Previously by Kevin R. C. Gutzman: The Vision of the Founders: Dead and Gone
The schoolboy version of the American system of government centers on the three-branch structure of the Federal Government established by the ratification of the Constitution in 1788. Integral to that structure are a system of checks and balances among those three branches and the division of powers between the Federal Government and the states. The Tenth Amendment makes that federalism principle explicit.
The dirty little secrets, however, are that the division of powers disappeared long ago, and the checks and balances do not work. Instead of a decentralized, republican system in which the Federal Government bears responsibility for only a few issues, then, Americans now groan under an unlimited central government whose taxing, spending, borrowing, and printing seemingly know no limits either of law or of sense.
In light of their distended significance, Supreme Court justices now occasionally bless the rest of us with their ruminations. The latest specimen of the genre is John Stevens' Five Chiefs: A Supreme Court Memoir.
To read through this tome is to be struck by the unalloyed banality of both Stevens' writing and his mind. Stevens spent thirty-four years on the Court, and yet the 282 pages in his book include a 32-page Appendix reproducing the Constitution, the signatures affixed to the Constitution, and the amendments, two pages of acknowledgements, and several blank pages. In addition, he gives thirty pages over to an extremely shallow account of the history of the Supreme Court up to the middle of the twentieth century.
An impressive intellect might have turned the excursion through the Court's early history to good effect. Stevens, on the other hand, seems not to recognize the ways in which events he glosses over laid the groundwork for his own career.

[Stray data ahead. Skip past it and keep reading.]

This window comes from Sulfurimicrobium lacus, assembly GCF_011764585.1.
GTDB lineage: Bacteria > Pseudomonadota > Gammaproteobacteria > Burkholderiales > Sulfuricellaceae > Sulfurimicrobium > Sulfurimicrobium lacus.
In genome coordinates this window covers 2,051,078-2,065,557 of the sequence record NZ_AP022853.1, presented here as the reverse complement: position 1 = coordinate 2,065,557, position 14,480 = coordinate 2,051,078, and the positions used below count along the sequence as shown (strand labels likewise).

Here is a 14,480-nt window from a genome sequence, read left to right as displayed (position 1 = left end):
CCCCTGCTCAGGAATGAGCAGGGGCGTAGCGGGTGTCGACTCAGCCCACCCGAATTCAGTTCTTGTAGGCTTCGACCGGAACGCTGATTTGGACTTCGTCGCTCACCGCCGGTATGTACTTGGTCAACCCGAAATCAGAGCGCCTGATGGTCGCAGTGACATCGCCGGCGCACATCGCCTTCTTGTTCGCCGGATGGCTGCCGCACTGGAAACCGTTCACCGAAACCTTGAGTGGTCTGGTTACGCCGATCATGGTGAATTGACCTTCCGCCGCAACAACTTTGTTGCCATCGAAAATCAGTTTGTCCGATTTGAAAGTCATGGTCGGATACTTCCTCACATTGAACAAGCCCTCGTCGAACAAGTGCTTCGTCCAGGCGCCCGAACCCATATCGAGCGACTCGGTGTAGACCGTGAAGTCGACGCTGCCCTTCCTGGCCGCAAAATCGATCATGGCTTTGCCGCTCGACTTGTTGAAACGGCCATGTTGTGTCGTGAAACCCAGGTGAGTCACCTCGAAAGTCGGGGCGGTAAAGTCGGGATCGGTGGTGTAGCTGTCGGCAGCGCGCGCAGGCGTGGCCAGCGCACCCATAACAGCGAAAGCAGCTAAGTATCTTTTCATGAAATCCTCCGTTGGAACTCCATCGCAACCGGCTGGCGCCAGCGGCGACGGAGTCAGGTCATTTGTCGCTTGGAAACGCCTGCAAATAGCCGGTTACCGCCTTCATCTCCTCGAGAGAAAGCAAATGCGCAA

For example, Stevens' account of Chief Justice Roger B. Taney's tenure as chief justice is notably brief. Its one paragraph merely summarizes the Court's outrageous decision in Dred Scott v. Sandford (1857) and says that, "The only good thing that can be said about that case is that Abraham Lincoln's criticism of it in his famous debates with Stephen Douglas received nationwide attention and helped get him elected president." (p. 20)
Yet, Stevens actually based much of his performance as an associate justice on the foundation of Dred Scott. It was after all in Dred Scott that the Court invented the idea of what scholars and judges alike now call "substantive due process." That idea is that the Fifth Amendment's statement that, "nor shall any person … be deprived of life, liberty, or property, without due process of law" did more than guarantee that before one could be punished, he must first be afforded all of the incidents of the traditional Anglo-American adversarial process.
No, the Fifth Amendment's Due Process Clause was used in Dred Scott as an empty vessel into which seven entirely partisan Democratic justices could pour their desired partisan outcome: a holding that Congress could not bar slavery from the western territories. Far from merely procedural, as it seemed to be (and had always been thought to be), the Due Process Clause was substantive.
When in the 1860s Congress came to draft the Fourteenth Amendment, it inserted a clause nearly identical to the Fifth Amendment's Due Process Clause, this time applying the requirement to the states. Beginning in the early 20th century, federal judges used this provision as an empty vessel into which they could pour all of their favorite policy outcomes, this time making them enforceable against the states.
Stevens in the slim portion of the book on his own career trumpets various rights-creating lines of the Court's recent product, such as the cases in which the justices invented various sexual rights enforceable against the states, various religious rights enforceable against the states, etc. He calls some of these outcomes "correct" without ever saying how one can know which outcome is correct.